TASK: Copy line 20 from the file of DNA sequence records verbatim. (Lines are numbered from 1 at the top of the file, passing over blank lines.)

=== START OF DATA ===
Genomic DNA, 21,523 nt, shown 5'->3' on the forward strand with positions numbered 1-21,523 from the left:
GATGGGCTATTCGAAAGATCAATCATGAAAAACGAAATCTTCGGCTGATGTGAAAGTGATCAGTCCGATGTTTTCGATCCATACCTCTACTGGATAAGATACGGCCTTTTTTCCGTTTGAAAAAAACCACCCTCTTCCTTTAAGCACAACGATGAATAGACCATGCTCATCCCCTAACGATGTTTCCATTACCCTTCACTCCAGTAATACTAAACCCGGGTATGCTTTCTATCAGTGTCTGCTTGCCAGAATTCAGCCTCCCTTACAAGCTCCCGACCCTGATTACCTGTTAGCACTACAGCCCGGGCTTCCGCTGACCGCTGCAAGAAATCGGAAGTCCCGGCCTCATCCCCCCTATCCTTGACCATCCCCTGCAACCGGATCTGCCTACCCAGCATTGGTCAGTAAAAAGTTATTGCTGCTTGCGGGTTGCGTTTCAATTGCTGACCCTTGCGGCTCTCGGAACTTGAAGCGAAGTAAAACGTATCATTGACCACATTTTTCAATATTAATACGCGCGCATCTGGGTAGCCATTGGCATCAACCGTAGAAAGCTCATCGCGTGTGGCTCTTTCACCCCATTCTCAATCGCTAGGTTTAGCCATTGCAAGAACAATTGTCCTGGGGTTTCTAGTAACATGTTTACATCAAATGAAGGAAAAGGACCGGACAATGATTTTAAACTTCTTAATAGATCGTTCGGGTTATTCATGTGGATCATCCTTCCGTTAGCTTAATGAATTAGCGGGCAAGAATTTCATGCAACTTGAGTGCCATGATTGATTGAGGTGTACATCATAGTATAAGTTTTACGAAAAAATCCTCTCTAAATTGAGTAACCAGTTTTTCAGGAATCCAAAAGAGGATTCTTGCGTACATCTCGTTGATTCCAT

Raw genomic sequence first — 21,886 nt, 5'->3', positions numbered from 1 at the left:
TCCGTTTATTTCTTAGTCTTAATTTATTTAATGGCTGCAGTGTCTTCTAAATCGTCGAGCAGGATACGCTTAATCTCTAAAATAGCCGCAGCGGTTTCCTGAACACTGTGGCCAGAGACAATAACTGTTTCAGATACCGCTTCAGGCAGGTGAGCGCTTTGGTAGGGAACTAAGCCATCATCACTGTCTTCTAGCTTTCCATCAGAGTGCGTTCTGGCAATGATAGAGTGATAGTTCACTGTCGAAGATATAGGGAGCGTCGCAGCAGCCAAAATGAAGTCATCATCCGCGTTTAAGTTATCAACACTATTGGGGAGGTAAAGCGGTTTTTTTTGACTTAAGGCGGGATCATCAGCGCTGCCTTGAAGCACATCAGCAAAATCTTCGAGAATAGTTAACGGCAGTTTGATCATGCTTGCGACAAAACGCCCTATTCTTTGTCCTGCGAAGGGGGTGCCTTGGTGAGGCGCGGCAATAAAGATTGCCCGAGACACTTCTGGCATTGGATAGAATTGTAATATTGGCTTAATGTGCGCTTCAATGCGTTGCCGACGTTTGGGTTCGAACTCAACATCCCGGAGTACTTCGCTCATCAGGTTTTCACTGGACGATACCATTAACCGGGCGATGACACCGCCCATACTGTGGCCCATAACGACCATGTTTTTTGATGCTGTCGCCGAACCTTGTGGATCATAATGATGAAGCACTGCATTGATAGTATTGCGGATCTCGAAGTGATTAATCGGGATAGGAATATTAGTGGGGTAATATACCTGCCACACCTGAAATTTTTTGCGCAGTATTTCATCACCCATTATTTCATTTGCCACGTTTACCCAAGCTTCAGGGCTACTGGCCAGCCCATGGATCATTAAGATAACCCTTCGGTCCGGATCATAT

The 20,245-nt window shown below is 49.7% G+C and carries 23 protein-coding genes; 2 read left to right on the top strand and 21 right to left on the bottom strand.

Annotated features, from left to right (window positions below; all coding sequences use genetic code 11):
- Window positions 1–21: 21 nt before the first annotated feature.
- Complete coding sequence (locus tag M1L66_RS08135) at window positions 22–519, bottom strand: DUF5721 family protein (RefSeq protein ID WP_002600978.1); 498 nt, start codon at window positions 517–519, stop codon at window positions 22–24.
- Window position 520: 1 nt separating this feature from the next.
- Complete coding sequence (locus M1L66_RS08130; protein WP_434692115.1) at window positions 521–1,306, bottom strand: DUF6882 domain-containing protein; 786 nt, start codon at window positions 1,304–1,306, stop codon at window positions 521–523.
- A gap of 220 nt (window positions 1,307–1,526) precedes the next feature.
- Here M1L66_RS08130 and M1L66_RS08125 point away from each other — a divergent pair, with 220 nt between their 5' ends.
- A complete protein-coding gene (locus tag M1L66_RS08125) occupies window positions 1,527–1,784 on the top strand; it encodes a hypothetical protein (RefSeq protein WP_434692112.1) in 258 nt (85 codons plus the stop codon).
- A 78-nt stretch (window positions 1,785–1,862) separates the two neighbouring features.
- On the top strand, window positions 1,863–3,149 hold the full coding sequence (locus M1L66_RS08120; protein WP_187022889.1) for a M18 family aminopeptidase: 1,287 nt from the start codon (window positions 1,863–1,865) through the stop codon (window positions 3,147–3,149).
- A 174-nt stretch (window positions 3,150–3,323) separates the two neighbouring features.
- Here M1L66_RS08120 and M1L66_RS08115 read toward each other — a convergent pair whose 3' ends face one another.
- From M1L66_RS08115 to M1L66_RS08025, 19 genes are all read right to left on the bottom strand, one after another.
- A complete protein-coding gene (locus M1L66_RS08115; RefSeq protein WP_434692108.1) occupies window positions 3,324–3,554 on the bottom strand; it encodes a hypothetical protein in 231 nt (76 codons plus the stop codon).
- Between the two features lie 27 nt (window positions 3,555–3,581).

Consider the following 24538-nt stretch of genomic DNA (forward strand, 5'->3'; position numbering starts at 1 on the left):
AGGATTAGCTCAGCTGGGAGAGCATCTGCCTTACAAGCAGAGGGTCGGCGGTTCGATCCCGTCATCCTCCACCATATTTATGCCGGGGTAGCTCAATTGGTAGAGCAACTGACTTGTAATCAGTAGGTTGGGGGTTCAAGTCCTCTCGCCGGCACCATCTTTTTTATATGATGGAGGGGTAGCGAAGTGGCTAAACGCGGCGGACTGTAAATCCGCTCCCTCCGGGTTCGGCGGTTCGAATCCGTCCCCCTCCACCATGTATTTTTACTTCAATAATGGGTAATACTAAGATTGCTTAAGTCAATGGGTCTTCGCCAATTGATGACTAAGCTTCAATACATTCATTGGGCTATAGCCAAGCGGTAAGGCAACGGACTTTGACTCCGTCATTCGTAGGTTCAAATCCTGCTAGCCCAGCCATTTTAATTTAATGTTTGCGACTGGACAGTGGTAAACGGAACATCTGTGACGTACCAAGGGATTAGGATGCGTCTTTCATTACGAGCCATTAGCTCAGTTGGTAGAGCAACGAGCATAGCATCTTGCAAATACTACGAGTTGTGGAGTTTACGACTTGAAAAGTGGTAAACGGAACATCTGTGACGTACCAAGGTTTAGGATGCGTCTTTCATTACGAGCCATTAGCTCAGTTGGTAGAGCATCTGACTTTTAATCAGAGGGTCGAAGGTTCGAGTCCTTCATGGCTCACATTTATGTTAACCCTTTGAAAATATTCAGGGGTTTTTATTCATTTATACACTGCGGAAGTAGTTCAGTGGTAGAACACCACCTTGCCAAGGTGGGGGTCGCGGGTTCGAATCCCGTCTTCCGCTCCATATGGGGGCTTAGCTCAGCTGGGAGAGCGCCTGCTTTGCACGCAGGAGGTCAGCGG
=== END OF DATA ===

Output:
- Between the two features lie 27 nt (window positions 3,555–3,581).